Like many of the wine makers, Pepe was looking for a U.S. importer for her 10,000 bottles of Pepe Rosso, a plumy, jammy red she guarantees will have 20 years of life.

Pepe started in the wine business as a child in her father's winery stepping on grapes. When she was 18, she bought her first vineyard and, after working in France at Chateau Margaux, she returned to Italy to make her first vintage at the age of 23.

At first, she ignored her father's method of using concrete vats to ferment the wine, instead insisting on barrels. But after that first vintage she noticed that some of the wine tasted more of wood than of fruit.

"So I went back to my father and apologized. He definitely understood," she explained.

Pepe still stomps on some of the wine she makes today.

"You know, this way, the grapes are actually gently pressed, not like some hydraulic machine. And also the hard, unripe grapes they won't crush under foot. So it's really better for the wine," Pepe said.

She built her winery 30 feet underground so that she could use gravity at every stage in the wine making process.

"When the grape is pressed, the juice runs down. When you need to keep the temperature cool, you have nature keeping it cool. We bottle by hand. There is no filtering. Everything I do, I do to be in harmony with nature.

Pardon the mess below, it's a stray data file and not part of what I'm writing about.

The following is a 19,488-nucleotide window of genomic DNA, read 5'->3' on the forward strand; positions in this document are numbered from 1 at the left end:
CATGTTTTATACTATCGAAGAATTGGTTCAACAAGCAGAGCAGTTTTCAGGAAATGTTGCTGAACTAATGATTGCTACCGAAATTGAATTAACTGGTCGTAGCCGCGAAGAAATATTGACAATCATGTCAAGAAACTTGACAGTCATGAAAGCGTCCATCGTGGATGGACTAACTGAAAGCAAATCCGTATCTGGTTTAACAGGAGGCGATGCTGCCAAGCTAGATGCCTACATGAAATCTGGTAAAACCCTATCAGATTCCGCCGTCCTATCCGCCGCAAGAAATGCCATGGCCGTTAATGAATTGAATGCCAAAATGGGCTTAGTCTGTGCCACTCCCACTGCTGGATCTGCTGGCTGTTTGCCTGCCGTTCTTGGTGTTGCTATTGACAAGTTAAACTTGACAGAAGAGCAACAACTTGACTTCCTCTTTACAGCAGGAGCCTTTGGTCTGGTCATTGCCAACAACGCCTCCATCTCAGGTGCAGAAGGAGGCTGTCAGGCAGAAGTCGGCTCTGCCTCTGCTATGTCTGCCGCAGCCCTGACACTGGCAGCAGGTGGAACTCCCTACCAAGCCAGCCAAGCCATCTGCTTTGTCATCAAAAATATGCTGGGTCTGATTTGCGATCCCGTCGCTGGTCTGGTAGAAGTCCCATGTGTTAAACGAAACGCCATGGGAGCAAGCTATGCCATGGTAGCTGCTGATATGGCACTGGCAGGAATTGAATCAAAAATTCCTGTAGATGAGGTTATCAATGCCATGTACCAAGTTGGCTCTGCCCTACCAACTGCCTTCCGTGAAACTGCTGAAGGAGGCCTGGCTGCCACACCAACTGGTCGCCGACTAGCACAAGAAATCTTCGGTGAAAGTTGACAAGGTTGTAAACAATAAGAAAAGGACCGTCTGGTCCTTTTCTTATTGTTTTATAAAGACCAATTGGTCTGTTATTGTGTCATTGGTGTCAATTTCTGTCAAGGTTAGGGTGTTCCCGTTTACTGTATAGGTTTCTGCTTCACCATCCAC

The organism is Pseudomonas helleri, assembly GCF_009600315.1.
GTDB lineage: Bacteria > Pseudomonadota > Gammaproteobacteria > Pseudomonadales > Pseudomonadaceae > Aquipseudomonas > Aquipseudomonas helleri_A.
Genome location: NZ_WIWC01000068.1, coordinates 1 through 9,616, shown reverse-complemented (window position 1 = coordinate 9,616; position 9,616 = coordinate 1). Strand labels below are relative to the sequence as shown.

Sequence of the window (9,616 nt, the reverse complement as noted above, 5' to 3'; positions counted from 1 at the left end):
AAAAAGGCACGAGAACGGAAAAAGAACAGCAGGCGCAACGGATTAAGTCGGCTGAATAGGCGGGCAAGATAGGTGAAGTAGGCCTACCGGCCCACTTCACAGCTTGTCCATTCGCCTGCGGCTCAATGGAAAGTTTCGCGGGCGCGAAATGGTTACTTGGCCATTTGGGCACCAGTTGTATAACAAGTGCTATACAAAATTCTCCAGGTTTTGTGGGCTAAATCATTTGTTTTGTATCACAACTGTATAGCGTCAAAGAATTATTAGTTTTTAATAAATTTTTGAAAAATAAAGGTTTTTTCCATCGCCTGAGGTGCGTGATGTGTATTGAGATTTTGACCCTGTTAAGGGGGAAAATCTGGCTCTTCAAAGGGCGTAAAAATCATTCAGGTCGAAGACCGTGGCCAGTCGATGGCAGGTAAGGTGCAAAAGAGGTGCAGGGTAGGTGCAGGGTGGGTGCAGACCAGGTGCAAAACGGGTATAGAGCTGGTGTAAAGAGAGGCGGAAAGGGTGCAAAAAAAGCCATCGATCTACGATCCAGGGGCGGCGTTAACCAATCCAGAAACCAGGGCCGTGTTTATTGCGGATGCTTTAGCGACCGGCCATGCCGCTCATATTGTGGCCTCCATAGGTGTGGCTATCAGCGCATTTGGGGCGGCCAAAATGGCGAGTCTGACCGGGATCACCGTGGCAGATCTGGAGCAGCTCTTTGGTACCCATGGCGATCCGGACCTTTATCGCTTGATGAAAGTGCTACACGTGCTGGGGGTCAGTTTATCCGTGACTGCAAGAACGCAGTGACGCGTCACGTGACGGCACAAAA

"And it shows in the wine," she said smiling. "I believe that a single person can do one thing to make the world a little better. This is my one thing."

All You Need Is Love: "No no no! You're supposed to massage the cheese, you cornuto, not strangle it!"

Biodynamic agriculture should be supported for its environmental, health and social benefits well as filmed for entertainment.

"You have to imbue with love and energy."

Love your eggs: The quality in eggs could be enhanced if only hens were taught to commit to just one partner rather than be treated as whores trapped in chicken brothels. A matchmaking service along with on site relationship counseling and mediation can help make a better omelette.

Love your milk: Never, ever yell at, hit, or otherwise abuse a goat while she's being milked. She needs and deserves your respect. The key is to make milking a loving experience, one that she will welcome, not dread.

If a goat lifts her leg in an effort to steer clear of your molesting hands on her "teats", one way to discourage this is to stop milking but keep your hand on the "teat" and warmly explain to her that your actions are out of total love and respect for her. Keep your hand on it until you convince her and puts her hoof back firmly down.


Religious Studies Teacher Mows Down Students

Turin - February 20, 2009 - A religious studies teacher drove into two pupils who had behaved badly in his classes at a school in northern Italy, causing the teenage schoolboys minor injuries.

The teacher had just arrived at the school car park when he allegedly spotted the two trouble-makers and mowed them down with his car.